After a day of training with the NAFSA public policy staff, our group of seven international educators from across New York State headed to the capitol. We had appointments with staffers from both New York Senators’ offices, Chuck Schumer and Kirsten Gillibrand, as well as from three State Representatives’, Louise M. Slaughter (district 25), Steve Israel (district 3), and Carolyn Maloney (district 12), the Congresswoman from my district in Manhattan.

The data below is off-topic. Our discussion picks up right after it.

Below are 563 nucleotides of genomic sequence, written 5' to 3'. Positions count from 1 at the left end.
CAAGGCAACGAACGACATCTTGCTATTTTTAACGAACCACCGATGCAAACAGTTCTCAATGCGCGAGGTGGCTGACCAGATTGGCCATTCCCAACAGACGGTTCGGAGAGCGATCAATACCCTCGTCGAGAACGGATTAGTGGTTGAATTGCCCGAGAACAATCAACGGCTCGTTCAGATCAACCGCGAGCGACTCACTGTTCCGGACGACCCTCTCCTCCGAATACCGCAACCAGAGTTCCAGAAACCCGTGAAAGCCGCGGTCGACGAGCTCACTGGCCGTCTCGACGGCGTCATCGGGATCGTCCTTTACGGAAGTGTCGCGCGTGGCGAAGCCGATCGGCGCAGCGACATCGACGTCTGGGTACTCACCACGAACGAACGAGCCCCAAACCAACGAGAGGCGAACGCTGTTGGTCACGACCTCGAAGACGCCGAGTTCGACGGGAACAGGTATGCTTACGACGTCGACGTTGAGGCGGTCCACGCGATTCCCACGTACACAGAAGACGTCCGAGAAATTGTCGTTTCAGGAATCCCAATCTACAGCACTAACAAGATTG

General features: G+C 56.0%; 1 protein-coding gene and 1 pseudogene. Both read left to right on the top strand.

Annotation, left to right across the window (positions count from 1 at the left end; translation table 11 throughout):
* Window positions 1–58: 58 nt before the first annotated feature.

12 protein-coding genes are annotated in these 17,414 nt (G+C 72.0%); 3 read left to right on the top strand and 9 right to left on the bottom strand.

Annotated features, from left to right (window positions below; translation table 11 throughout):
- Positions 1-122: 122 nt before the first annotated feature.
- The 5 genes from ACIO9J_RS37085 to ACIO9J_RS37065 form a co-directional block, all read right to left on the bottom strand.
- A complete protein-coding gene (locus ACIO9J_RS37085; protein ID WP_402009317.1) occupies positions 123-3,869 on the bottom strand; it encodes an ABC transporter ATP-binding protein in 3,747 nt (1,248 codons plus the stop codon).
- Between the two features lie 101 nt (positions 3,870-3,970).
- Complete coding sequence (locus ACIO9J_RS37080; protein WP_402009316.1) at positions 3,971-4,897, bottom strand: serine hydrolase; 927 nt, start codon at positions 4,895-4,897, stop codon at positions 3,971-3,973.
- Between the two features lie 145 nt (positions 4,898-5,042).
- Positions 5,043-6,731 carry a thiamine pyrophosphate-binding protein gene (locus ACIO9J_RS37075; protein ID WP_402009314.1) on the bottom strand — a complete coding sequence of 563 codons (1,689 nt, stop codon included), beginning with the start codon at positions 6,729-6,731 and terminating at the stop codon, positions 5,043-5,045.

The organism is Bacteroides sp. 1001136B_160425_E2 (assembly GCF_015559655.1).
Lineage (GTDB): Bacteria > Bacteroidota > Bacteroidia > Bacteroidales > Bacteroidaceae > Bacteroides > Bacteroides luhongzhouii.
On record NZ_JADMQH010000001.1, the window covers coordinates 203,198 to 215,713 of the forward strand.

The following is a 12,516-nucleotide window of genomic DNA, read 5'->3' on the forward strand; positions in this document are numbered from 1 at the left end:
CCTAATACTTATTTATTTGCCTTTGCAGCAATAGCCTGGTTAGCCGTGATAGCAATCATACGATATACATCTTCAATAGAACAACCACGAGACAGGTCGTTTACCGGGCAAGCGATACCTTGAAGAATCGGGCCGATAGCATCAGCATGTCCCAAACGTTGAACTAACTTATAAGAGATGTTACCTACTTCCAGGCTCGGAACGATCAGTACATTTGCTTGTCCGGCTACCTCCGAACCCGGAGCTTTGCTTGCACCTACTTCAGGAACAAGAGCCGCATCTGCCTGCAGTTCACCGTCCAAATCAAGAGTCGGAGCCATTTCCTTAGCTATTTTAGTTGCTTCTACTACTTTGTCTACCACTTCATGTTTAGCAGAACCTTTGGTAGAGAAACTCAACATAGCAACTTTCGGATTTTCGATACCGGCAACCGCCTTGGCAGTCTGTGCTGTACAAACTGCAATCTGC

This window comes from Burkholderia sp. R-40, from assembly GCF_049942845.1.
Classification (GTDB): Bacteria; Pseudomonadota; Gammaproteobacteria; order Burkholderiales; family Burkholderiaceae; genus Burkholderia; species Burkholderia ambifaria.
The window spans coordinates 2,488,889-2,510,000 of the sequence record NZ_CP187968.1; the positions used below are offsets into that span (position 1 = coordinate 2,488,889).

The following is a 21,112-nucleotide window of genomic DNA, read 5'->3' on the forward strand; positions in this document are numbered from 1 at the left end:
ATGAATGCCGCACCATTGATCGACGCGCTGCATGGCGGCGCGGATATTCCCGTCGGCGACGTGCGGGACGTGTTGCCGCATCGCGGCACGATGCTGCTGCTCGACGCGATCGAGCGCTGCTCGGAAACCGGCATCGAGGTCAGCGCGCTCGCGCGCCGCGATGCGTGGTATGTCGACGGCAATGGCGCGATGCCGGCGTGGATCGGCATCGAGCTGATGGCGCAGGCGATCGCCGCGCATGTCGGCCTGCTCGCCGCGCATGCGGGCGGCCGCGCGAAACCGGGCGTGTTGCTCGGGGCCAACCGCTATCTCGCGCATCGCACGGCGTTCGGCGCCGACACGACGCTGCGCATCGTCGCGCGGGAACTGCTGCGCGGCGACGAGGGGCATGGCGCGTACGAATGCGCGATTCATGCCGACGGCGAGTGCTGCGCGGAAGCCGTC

Still a bit nervous, I passed through a metal detector, entered the Hart Senate Office Building, and headed towards Senator Schumer’s office. Realizing that I did not show photo identification and having free range to travel throughout the building, I remembered that like all U.S. citizens, this building belongs to me. As I looked around, I joked that something in this building, regardless how small, was mine and mine alone: a screw at the base of an American flag, a small piece of floor tile, a tissue box. My tax dollars hard at work. Although I was being facetious, the symbolism gave me the confidence I needed to speak up during our meetings with congress’ representatives. I realized that my voice was just as important as any others, and as an international educator, I also had the responsibility to speak on behalf of the international students I serve who do not have the same voice in American politics, but who are deeply impacted.